Disclaimer: this was the free package from NHC, so it didn't have the best handling, but for dry yeast that shouldn't be as important.  I'd still suggest you try it and see if you like it.

Yeast and Fermentation / Re: C.white or Kai's yeast growth models
« on: December 11, 2014, 04:31:22 PM »
From what I remember, the wyeast calc seemed to produce similar results to the Chris White / Jamil models.  I'm too lazy to check right now, and I'm not saying that makes it right, just that there is some precedent.

Equipment and Software / Re: Hop Blocker/Stopper Mesh Size
« on: December 10, 2014, 07:32:12 PM »
I used this: Woven, 316 Stainless Steel, 30 x 30 Mesh, .0065" Wire Diameter

All Things Food / Re: How to Chill a Drink in 1 Minute
« on: December 08, 2014, 09:59:20 AM »
I wonder if videos with correct science or painfully bad science get more clicks?

Kegging and Bottling / Re: Commercial Bottle w/o Cap Came Out Super Sour
« on: December 03, 2014, 03:14:24 PM »
I've never come across this before and am curious what the infection may have been. I was just in one of my regular beer stores and they were opening fresh deliveries. One of the boxes had a six pack of a well known pilsner, but one of the bottles was missing a cap. It obviously was missed on the bottling line as it didn't explode off in transit either. I of course asked, "I wonder if it's still good?" She didn't want to, so she let me try it. It was the sourest beer I've ever tasted, like no good kinda sour, and I LOVE sour beers. It had obviously contracted an infection. I'm not sure which one however. I know the processes that cause a beer to sour, but I've never heard of it happening in a beer that had already finished (we tested another beer in that pack and it was fine). Just curious. Thoughts?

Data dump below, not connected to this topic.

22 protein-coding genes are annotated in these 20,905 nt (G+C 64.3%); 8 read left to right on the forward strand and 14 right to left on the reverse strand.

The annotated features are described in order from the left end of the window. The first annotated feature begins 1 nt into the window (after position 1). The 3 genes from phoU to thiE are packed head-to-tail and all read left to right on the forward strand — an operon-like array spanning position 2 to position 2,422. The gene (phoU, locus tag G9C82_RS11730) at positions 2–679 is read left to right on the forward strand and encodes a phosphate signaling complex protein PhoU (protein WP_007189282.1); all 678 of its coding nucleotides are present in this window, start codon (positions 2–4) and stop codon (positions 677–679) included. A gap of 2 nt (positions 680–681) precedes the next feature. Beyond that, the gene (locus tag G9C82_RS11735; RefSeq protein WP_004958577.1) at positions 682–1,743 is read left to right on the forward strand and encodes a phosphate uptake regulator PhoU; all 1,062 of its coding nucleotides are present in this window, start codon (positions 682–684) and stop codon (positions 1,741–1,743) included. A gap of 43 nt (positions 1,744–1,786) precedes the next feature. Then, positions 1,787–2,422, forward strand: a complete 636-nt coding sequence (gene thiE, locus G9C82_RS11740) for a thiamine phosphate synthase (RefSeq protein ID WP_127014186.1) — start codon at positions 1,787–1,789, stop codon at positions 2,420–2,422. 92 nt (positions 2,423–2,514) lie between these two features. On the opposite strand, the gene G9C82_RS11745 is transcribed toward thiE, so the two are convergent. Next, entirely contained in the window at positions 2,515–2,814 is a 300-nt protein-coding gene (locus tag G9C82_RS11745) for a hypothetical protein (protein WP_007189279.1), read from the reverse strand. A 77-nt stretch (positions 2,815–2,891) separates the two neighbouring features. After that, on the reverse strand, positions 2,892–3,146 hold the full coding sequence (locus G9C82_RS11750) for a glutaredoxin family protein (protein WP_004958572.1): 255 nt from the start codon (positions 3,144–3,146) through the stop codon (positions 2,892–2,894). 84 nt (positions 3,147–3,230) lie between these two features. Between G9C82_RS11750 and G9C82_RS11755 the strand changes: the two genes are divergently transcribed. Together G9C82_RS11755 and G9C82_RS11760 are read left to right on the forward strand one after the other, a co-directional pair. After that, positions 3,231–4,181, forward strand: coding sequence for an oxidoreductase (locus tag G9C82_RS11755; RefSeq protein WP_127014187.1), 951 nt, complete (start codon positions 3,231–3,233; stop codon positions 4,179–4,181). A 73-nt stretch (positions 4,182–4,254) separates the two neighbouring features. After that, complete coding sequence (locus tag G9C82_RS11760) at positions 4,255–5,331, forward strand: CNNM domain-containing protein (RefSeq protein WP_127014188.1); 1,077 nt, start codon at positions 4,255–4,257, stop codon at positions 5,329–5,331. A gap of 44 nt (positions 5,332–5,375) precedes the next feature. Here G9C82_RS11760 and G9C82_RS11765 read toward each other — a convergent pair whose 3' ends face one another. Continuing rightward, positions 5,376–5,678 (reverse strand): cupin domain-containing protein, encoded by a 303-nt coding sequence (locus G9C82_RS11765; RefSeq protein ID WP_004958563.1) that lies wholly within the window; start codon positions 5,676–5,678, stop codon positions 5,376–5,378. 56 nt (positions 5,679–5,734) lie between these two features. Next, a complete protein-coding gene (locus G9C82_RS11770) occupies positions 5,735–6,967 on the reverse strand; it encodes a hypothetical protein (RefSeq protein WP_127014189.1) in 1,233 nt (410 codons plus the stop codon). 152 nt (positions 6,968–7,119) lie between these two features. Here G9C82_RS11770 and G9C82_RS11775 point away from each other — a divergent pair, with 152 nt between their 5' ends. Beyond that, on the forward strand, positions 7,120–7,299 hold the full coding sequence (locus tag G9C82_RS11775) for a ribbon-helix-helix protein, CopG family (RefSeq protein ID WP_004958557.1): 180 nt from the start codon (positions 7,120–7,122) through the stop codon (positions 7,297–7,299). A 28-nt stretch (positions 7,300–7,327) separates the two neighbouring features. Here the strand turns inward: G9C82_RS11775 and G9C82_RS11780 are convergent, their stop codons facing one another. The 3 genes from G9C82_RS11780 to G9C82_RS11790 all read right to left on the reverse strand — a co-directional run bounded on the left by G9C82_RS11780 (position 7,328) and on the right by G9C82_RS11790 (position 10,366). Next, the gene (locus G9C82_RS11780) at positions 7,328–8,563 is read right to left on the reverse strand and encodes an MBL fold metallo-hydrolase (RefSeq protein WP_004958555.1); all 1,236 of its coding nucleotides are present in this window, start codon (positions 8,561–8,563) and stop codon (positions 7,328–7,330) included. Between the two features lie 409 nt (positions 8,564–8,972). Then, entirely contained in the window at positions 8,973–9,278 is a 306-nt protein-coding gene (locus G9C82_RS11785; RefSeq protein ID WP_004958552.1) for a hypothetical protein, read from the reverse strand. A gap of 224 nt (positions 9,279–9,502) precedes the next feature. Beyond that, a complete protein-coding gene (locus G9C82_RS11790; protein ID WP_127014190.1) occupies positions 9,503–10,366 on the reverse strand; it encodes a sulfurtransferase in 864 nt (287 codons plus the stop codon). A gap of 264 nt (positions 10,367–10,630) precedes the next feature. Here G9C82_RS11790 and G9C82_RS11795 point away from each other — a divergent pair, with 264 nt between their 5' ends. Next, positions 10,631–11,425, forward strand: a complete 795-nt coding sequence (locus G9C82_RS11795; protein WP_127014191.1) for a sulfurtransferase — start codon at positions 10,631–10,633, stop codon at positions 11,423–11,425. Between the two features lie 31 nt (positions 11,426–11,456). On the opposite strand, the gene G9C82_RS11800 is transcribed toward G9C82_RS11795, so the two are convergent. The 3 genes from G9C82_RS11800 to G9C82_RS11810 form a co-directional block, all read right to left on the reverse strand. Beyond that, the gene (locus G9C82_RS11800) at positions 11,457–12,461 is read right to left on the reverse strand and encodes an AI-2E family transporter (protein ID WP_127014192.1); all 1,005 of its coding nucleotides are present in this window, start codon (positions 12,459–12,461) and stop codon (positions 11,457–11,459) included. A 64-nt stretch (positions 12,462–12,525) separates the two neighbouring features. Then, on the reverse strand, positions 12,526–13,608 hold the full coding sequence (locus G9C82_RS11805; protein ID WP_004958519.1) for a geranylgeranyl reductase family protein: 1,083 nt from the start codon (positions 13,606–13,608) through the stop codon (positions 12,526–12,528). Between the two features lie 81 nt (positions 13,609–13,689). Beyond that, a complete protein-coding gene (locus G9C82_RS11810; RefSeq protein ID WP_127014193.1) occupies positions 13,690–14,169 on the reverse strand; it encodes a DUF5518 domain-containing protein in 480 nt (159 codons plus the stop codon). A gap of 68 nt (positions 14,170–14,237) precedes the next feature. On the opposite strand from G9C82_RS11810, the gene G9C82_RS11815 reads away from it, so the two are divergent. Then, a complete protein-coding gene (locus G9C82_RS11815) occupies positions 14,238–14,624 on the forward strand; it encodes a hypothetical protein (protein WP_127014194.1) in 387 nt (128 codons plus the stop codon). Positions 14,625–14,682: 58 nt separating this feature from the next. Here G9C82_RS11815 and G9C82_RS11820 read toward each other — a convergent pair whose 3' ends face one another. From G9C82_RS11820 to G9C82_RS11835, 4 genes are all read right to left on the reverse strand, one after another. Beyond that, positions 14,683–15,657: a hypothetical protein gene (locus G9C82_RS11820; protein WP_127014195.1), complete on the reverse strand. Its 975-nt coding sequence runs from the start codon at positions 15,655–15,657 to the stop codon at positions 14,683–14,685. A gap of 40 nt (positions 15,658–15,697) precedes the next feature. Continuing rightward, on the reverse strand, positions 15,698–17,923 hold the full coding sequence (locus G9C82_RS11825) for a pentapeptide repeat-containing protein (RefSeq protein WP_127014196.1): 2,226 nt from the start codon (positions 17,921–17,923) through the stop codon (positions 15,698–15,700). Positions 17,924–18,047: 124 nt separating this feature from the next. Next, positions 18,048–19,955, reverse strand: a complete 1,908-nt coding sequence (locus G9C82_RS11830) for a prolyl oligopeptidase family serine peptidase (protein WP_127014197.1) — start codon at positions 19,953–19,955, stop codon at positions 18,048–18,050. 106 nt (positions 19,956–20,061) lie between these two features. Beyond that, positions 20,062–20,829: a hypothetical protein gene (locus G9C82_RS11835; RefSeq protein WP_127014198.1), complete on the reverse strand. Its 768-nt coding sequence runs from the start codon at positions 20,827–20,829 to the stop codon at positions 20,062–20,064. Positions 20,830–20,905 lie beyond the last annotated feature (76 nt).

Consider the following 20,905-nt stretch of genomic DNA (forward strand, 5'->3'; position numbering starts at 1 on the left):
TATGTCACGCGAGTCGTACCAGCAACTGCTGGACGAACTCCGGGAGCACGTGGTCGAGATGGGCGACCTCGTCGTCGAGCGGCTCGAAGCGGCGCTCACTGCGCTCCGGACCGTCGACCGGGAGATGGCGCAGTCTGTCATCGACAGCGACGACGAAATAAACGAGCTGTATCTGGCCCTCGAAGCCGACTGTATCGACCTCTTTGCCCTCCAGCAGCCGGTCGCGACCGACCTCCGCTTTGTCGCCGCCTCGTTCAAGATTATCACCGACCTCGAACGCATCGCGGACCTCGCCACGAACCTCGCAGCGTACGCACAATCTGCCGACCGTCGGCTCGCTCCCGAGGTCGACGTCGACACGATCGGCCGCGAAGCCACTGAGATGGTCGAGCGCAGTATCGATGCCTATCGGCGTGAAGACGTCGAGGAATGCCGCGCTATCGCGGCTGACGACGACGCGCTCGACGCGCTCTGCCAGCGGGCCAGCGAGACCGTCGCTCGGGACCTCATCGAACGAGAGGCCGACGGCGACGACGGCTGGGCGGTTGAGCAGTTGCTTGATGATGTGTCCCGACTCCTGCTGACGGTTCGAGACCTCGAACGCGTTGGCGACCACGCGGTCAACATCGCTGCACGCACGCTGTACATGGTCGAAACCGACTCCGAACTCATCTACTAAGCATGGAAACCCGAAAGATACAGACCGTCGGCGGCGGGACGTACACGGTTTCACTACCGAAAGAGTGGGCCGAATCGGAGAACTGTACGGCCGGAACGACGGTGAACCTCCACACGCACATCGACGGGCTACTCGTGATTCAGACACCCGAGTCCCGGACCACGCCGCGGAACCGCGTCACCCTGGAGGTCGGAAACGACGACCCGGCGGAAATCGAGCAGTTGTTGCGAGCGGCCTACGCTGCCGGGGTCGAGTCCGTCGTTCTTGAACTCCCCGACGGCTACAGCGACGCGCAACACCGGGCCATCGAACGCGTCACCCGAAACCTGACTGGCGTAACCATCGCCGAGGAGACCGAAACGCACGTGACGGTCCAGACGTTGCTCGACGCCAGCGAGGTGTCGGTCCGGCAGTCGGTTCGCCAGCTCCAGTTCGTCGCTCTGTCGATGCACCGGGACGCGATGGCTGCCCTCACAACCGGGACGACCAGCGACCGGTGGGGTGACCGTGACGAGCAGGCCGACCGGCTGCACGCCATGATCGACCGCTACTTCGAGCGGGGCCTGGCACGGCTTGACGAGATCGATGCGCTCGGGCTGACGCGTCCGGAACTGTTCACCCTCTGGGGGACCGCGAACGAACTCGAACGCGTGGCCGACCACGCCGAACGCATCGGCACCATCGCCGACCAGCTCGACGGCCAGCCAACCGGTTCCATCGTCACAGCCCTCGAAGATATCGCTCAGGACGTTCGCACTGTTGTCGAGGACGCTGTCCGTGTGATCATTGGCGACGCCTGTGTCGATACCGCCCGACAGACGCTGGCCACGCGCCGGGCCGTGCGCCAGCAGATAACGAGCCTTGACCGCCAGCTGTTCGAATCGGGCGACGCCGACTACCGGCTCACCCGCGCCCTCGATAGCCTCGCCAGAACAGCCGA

With lots of oxygen, it could have started to turn to malt vinegar. Acetobacter is everywhere.

Equipment and Software / Re: another burner recommendation thread
« on: December 03, 2014, 08:25:47 AM »
My friend's banjo cooker always freezes the tank. If you have a good wind screen you can dial it back enough, but otherwise you're stuck dealing with a tub of hot water and frustration if you're using the standard 20 lb propane exchange.

I use the bayou classic and it's plenty for a 20 gallon pot.
I've been told that they ought to be run on larger tanks to keep that from happening

Yep, that's a solution but it's not convenient for a lot of people, so it's something to keep in mind.

I use a hop stand for hop forward beers and I like the results. I don't necessarily think it's adding something; instead, I think chilling too fast wastes late hops. Recipes with 10 minute, 5 minute and knockout hops come from commercial brewing, where you'll be whirlpooling and then transferring for at least an hour.

I don't think the hop stand is a replacement for dry hopping, nor for bittering hops.  In fact, I'll usually still have multiple additions throughout the boil.  I know all late hopping, extra fresh beers are the rage right now, but I think multiple additions add more complexity, bitterness, and stability due to the isomerization of the alpha and beta acids.

I also don't chill at all before the hop stand.  I'd prefer to keep my beer as hot as possible before chilling and pitching.  At homebrew scale, cooling happens naturally and pretty quickly.  You may be able to get more dry hop like aromas from a lower temperature, but I'm going to dry hop too.

It seems to me like the hop stand is a valuable tool, but people are trying to make it the only tool in the shed.  I find that it's a good addition for homebrewing the traditional Pliny clone recipe, but I prefer that one to the late hop only beers.